Video 42-8 Real-time transesophageal echocardiographic images of a patient with severe mitral regurgitation due to a flail posterior leaflet. The posterior mitral valve leaflet is completely unsupported and moves into the left atrium during systole. Transesophageal echocardiography provides high-resolution images of posterior structure such as the left atrium, mitral valve, and aorta.


Video 42-9 Real-time two-dimensional echocardiographic images of a patient with a vegetation on the mitral valve. There is a mobile echo density attached directly to the mitral valve apparatus that intermittently appears in the left atrium.


Video 42-10 Real-time transesophageal echocardiographic images of a patient with a left atrial myxoma. There is a large echo-dense mass in the left atrium that is attached to the atrial septum. The mass moves across the mitral valve during diastole. Although an echocardiographic image cannot provide pathologic confirmation of the etiology of a mass, the diagnosis of atrial myxoma can be suspected from the appearance, mobility, and attachment to the atrial septum.


Video 42-11 Real-time two-dimensional echocardiographic images from the parasternal long-axis view of a patient with a large aneurysm of the ascending aorta.


Video 42-12 Real-time two-dimensional echocardiographic images of a patient with pericardial effusion. The effusion is shown as a black echo-free space surrounding the heart.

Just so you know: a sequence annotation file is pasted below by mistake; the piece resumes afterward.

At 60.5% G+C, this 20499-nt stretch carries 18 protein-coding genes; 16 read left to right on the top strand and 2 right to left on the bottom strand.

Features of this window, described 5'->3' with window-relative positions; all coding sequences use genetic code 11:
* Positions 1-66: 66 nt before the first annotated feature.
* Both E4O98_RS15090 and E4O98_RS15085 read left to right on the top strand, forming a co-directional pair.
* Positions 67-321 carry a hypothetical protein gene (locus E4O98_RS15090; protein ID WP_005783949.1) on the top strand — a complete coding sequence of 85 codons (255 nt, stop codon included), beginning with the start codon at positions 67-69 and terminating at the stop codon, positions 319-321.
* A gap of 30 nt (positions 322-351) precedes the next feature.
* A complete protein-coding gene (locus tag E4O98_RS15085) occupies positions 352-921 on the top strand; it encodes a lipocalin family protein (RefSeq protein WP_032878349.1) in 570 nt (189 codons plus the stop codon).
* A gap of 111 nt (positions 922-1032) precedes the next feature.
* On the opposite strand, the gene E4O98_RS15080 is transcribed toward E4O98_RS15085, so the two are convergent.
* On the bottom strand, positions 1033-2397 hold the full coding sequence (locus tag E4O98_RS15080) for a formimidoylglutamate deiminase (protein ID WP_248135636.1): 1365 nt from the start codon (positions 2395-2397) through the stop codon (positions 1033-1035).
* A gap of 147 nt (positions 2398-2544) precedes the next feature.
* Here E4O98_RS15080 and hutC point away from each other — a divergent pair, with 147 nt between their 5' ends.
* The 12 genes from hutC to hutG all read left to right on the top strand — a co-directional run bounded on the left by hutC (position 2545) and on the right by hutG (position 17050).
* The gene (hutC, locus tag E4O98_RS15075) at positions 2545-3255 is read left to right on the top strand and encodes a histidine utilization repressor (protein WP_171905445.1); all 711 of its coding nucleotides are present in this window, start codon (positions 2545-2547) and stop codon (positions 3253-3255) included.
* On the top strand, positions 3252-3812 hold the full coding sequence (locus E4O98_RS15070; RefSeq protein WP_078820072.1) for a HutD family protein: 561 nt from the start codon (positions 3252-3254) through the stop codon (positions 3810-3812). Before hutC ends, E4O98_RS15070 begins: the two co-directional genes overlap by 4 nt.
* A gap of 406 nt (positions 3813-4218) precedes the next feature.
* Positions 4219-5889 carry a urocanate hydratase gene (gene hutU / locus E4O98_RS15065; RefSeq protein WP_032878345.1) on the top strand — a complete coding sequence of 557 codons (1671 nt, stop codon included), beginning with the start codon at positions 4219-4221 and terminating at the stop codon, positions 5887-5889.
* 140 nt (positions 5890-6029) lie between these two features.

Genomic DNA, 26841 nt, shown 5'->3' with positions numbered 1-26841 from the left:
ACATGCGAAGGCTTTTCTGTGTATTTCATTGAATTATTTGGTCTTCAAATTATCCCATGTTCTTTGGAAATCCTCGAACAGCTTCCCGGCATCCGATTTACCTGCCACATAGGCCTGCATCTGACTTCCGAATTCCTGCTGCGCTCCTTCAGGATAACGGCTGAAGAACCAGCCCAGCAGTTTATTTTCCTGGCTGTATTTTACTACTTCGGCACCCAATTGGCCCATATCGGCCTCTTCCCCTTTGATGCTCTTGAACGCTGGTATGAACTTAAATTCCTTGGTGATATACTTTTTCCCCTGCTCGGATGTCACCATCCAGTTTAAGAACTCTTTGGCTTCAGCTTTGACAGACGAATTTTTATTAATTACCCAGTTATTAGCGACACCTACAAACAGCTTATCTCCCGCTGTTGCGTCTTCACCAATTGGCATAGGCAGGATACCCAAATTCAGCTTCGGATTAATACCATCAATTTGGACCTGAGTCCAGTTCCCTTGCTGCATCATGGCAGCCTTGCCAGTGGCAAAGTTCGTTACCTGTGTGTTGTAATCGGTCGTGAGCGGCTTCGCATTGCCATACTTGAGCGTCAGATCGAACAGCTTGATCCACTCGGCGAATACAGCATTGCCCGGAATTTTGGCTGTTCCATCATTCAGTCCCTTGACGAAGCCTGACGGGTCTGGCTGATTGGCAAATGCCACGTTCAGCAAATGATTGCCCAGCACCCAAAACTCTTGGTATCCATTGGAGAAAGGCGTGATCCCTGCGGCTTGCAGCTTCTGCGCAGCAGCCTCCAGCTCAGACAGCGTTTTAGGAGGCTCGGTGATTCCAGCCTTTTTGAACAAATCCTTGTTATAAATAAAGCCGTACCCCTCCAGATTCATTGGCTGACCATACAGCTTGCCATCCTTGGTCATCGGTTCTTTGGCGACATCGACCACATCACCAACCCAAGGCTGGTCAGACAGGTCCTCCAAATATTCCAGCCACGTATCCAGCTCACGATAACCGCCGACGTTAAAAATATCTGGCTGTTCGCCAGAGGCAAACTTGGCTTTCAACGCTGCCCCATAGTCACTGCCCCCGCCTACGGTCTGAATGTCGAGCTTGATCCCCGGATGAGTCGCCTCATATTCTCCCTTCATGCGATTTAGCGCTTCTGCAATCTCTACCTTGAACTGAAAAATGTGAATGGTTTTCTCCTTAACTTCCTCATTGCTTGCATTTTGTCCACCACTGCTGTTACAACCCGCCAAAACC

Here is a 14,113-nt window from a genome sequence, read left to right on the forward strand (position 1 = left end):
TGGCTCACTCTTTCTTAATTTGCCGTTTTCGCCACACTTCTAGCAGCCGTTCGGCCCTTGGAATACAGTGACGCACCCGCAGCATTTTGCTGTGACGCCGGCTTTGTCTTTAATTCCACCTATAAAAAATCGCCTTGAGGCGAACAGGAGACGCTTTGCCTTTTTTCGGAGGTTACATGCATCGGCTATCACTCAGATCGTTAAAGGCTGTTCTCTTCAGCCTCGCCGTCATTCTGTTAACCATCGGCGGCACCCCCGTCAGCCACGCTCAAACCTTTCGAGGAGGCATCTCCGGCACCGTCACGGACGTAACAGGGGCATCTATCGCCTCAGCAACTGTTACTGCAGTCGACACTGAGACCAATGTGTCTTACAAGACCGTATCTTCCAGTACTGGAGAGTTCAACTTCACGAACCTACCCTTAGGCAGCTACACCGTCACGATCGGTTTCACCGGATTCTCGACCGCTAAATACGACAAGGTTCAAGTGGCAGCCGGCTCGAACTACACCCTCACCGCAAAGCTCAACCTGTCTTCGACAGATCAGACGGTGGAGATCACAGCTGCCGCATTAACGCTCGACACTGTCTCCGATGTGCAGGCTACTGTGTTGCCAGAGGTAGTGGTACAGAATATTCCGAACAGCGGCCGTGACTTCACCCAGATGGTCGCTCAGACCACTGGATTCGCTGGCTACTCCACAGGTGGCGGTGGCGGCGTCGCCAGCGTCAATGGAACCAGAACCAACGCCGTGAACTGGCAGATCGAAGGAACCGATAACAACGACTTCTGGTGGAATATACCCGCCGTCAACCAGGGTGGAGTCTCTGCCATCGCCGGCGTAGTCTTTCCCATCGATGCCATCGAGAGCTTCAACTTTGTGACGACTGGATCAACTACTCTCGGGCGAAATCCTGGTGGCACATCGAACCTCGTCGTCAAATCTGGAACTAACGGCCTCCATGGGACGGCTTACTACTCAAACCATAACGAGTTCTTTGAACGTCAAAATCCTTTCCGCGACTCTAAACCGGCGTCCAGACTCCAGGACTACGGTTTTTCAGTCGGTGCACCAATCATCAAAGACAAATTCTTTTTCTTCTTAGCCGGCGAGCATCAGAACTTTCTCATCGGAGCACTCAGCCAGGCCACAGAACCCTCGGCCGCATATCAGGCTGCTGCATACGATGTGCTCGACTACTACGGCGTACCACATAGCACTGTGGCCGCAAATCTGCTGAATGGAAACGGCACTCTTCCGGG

Video 42-13 Real-time two-dimensional echocardiographic images from a subcostal view showing a large secundum atrial septal defect. There is a “drop out” in the region of the mid atrial septum. The right ventricle is enlarged from right ventricular volume overload.


Video 42-14 Real-time two-dimensional echocardiographic images showing a close-up view of the atrial septum in a patient with the question of an atrial septal defect. A. Gray-scale image showing a questionable “drop out” in the atrial septum. B. Color flow imaging confirms left to right flow across the atrial septum.


Video 42-15 Real-time two-dimensional stress echocardiogram in a normal subject. The studies at rest are shown on the left and the studies during peak exercise are shown on the right. A. Parasternal long-axis (top) and short-axis (bottom) views. B. Apical four-chamber (top) and two-chamber (bottom) views. At rest, there is contraction of all segments of the myocardium. During exercise, there is an increase in contractility and in the thickening of all segments of the myocardium with a decrease in end-systolic volume.


Video 42-16 Real-time two-dimensional stress echo-cardiogram of a patient with coronary artery disease. The studies at rest are shown on the left and studies during peak exercise are shown on the right. A. Parasternal long-axis (top) and short-axis (bottom) views. B. Apical four-chamber (top) and two-chamber (bottom) views. The images during peak exercise show regional wall motion abnormalities in the anteroseptal distribution indicative of myocardial ischemia. This was subsequently found to be associated with a high-grade lesion on the left anterior descending artery.


NUCLEAR IMAGES


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Dec 25, 2016 | Posted by in CARDIOLOGY | Comments Off on Atlas of Noninvasive Cardiac Imaging